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HomeNewsFirst PeoplesMobile clinic heals hearts in Redfern

Mobile clinic heals hearts in Redfern

In 2009, RPA consultant cardiologist Dr Rajesh Puranik asked Aboriginal elder Chicka Madden a simple question: why was the attendance at follow-up cardiac appointments so low among Indigenous people? The answer led to the establishment of a dedicated mobile cardiac clinic for Aboriginal people, a revolutionary approach to providing patient care that has seen attendance figures at follow-up appointments soar from 10 per cent to 90 per cent.

Dr Rajesh Puranik (Photo: Supplied)
Dr Rajesh Puranik (Photo: Supplied)

“Uncle Chicka told me that Aboriginal people were uncomfortable attending appointments at hospitals and specialist clinics, and that they often felt alienated in such an environment,” Dr Puranik said. “So we took the cardiac clinic to them, at the Redfern Aboriginal Medical Service.”

The clinic, consisting of an echo machine provided by the University of Sydney’s Poche Centre for Indigenous Health, and clinical staff from Royal Prince Alfred Hospital, is held at the Redfern Aboriginal Medical Service once a fortnight. The clinic sees about a dozen patients and performs five or six ultrasounds each time, and has provided care to nearly 500 patients since its inception.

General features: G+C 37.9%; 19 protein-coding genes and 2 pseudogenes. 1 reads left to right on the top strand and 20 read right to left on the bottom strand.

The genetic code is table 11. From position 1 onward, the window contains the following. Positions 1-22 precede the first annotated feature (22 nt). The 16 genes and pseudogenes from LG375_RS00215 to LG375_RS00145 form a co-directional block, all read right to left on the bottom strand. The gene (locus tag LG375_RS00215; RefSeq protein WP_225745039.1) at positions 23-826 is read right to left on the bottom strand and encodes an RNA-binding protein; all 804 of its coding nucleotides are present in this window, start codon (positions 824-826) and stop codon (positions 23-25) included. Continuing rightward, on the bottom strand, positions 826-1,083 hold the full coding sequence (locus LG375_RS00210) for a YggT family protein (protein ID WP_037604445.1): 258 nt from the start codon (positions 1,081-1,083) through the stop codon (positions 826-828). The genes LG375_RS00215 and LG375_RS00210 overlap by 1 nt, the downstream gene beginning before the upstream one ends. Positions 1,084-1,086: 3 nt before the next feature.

The convenient location has been a key factor in the success of the cardiac clinic. Its presence in the community has helped the clinic achieve more diagnoses and resulted in improved patient care, because it takes place in a familiar environment. Support by elders has also been fundamental to the clinic, providing cultural endorsement and helping to build the rapport with the community that has been critical to achieving a high rate of attendance at appointments.

In addition to assisting the local community, the clinic also sees a lot of patients from rural and regional areas, who take advantage of the service when visiting friends and relatives in Sydney.

The cardiac clinic initiative is being co-presented by Dr Puranik and the General Manager of the Redfern Aboriginal Medical Service, Laverne Bellear, at the Sydney Local Health District Innovation and Research Symposium on May 16. The symposium is a showcase of the latest advances in healthcare by the area’s leading experts and researchers.

This new approach to providing cardiac treatment within an urban Aboriginal community setting is likely to have a profound impact on improving Aboriginal patient care, and how that care is delivered.

“The same service wouldn’t work at the hospital or at a tertiary clinic. The patient perspective needs to be better integrated in the model of healthcare, a concept shift from the clinic to the community where the clinician goes to the patient, not the patient to the clinician,” Dr Puranik said. “If we really want to close the gap, we have to make the care mobile.”

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